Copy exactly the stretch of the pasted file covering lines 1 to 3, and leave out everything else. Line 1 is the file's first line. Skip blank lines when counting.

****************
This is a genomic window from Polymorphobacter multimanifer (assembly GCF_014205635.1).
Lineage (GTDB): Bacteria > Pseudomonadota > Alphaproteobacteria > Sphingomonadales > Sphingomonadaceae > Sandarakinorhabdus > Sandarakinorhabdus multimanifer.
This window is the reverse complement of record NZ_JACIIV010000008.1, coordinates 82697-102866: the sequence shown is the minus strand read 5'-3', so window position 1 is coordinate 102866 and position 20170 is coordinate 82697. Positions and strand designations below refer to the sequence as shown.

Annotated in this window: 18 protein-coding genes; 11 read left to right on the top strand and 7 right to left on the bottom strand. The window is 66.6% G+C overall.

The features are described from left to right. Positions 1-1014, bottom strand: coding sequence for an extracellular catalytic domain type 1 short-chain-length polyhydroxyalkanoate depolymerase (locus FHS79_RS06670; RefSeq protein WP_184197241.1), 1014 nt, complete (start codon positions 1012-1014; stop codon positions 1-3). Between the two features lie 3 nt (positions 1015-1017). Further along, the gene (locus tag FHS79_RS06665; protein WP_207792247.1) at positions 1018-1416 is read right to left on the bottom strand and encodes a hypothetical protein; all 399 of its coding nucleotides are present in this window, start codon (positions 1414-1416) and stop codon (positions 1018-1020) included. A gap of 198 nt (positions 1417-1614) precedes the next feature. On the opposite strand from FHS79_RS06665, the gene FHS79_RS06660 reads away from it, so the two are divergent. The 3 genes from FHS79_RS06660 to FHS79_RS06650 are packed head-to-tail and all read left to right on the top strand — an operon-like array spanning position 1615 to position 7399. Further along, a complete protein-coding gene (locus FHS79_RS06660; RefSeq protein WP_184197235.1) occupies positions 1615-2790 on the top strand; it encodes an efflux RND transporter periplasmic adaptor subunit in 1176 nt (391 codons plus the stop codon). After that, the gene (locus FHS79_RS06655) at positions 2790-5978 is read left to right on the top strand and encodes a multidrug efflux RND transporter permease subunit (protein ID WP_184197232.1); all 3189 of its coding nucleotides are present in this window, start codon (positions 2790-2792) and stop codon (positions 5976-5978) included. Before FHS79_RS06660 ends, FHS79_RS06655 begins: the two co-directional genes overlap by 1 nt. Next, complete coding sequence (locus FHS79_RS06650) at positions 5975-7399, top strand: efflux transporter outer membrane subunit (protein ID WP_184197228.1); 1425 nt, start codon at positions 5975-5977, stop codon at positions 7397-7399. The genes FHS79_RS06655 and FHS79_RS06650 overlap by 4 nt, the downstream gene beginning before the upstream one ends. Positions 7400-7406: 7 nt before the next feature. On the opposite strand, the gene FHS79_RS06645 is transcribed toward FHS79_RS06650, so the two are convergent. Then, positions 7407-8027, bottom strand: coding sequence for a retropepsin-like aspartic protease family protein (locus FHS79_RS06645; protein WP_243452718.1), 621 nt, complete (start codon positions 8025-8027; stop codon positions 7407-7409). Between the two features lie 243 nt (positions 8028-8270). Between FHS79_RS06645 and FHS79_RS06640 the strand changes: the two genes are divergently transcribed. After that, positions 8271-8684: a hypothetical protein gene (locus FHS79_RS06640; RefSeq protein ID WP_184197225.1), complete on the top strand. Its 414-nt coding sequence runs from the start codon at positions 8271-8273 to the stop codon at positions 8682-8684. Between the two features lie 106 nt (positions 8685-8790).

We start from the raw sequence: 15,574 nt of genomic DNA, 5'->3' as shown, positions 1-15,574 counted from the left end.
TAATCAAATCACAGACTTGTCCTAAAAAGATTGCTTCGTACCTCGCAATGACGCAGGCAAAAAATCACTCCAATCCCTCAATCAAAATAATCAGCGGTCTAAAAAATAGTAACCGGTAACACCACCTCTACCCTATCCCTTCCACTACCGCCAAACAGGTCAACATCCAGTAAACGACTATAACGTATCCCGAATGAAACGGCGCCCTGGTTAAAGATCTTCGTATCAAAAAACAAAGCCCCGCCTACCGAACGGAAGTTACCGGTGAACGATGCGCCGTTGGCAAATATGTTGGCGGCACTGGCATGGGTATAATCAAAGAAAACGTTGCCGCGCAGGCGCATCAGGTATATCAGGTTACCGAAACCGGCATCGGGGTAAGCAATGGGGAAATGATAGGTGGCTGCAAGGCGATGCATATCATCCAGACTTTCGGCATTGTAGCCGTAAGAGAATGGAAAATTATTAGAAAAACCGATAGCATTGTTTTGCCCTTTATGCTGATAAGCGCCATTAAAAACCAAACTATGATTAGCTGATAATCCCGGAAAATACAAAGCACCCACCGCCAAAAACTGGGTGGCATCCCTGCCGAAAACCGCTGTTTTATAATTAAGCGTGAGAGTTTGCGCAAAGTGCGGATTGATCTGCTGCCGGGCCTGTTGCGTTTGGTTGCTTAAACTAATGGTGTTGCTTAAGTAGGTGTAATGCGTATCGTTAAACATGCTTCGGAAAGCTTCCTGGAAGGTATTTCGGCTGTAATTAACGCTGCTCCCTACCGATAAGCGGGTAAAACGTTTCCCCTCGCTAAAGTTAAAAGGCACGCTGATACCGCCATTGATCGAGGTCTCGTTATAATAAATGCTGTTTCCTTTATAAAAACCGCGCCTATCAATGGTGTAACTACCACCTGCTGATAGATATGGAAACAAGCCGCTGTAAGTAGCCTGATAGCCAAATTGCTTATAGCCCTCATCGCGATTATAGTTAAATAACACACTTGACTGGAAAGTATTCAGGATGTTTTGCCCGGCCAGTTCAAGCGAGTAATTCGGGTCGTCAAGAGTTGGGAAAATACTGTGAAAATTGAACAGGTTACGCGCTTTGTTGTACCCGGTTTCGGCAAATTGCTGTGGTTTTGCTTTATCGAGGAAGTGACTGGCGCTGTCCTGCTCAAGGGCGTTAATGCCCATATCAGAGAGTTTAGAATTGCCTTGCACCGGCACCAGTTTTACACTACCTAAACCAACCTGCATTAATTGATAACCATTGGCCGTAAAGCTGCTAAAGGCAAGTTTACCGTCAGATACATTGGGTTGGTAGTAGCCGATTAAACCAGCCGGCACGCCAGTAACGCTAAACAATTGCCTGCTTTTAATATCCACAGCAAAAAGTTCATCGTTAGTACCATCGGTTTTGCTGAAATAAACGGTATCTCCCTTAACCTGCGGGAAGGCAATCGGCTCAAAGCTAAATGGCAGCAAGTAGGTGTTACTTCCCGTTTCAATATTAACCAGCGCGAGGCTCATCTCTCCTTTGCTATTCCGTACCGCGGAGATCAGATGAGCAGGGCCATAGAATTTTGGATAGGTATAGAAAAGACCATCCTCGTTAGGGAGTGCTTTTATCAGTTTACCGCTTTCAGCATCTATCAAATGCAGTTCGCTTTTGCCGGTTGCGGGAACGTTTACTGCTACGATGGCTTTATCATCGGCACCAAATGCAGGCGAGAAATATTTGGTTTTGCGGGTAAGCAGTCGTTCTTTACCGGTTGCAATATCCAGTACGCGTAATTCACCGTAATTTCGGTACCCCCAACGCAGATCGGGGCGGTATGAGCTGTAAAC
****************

This is a genomic window from Polymorphobacter multimanifer (assembly GCF_014205635.1).
Lineage (GTDB): Bacteria > Pseudomonadota > Alphaproteobacteria > Sphingomonadales > Sphingomonadaceae > Sandarakinorhabdus > Sandarakinorhabdus multimanifer.
This window is the reverse complement of record NZ_JACIIV010000008.1, coordinates 82697-102866: the sequence shown is the minus strand read 5'-3', so window position 1 is coordinate 102866 and position 20170 is coordinate 82697. Positions and strand designations below refer to the sequence as shown.